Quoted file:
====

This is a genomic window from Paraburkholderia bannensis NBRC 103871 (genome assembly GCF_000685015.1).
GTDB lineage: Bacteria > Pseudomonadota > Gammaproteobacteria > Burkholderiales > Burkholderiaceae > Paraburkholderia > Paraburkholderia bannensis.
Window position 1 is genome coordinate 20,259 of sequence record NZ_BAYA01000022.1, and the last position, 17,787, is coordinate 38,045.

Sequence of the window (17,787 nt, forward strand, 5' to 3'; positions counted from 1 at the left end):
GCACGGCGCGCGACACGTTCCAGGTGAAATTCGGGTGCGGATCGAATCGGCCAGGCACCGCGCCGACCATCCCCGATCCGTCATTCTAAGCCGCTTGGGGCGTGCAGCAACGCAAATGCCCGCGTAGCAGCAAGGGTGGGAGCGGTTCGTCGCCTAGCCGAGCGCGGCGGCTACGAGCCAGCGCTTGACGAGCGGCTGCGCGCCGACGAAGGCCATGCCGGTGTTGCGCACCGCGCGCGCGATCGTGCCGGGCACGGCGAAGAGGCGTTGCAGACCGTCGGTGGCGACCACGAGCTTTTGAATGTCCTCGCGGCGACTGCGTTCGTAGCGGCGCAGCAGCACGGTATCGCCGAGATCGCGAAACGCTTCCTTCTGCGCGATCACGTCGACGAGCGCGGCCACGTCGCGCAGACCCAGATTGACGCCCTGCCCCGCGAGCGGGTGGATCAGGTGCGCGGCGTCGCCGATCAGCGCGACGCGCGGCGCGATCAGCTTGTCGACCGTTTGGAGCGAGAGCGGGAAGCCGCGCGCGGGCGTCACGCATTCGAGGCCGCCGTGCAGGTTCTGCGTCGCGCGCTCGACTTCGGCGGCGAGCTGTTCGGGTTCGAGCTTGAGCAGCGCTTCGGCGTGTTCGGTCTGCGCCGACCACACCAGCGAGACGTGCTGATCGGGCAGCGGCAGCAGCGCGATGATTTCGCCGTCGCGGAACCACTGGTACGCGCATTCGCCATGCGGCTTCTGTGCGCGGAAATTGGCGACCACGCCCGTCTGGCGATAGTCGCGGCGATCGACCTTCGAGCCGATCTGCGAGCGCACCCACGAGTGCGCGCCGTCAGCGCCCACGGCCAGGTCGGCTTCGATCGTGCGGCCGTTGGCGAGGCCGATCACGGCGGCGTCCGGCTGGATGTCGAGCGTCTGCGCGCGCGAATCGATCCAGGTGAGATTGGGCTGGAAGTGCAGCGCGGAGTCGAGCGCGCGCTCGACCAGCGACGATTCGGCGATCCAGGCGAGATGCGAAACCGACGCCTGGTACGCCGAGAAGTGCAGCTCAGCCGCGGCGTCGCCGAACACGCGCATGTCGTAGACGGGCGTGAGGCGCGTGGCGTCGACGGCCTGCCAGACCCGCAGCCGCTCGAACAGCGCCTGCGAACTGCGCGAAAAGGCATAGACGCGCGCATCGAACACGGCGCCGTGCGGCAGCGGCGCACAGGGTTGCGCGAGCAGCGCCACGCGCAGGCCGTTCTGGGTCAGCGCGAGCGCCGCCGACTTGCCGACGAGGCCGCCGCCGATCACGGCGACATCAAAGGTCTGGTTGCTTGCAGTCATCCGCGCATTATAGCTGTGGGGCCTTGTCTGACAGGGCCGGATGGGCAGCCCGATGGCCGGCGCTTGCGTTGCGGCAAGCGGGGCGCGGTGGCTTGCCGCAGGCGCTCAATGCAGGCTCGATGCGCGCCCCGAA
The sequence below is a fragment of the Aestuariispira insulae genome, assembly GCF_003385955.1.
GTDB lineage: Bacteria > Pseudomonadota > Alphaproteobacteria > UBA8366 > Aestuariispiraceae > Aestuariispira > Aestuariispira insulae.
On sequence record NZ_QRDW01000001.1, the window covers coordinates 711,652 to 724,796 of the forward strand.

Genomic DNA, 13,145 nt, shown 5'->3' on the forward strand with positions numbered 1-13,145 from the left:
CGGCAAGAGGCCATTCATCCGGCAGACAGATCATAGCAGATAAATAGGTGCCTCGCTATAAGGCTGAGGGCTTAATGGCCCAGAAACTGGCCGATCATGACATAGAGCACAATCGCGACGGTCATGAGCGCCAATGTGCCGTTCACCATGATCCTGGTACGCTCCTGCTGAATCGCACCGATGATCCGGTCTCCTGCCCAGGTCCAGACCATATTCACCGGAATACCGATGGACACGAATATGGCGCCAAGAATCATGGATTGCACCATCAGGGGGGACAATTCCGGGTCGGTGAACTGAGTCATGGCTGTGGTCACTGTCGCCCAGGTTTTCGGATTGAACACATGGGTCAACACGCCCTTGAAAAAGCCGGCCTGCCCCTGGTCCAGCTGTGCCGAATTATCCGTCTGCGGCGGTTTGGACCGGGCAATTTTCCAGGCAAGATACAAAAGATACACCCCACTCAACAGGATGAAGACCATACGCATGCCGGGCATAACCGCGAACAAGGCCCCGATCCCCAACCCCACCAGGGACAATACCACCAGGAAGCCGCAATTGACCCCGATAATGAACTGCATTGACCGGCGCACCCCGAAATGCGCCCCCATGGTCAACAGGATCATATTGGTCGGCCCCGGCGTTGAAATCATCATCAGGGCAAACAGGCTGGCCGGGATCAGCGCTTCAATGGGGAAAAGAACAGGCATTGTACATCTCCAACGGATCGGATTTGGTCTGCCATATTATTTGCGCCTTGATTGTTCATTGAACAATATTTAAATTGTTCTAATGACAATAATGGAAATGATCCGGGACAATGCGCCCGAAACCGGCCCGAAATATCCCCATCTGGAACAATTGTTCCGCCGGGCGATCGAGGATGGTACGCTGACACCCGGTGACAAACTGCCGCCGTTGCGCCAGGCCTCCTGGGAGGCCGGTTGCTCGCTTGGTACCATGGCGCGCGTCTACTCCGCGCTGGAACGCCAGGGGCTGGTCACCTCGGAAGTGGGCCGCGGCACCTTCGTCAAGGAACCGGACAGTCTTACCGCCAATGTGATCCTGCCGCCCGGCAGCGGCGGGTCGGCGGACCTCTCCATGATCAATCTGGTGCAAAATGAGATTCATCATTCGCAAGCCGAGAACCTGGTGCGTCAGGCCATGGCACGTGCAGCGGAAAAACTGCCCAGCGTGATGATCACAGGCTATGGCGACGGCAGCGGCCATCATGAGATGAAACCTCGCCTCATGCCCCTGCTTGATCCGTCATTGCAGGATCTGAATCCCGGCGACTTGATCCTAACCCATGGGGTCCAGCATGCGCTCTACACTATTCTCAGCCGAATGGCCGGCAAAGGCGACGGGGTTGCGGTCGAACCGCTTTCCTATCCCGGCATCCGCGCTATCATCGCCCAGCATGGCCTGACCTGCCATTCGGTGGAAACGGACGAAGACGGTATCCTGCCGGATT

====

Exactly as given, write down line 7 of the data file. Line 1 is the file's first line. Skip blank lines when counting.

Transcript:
GTDB lineage: Bacteria > Pseudomonadota > Alphaproteobacteria > UBA8366 > Aestuariispiraceae > Aestuariispira > Aestuariispira insulae.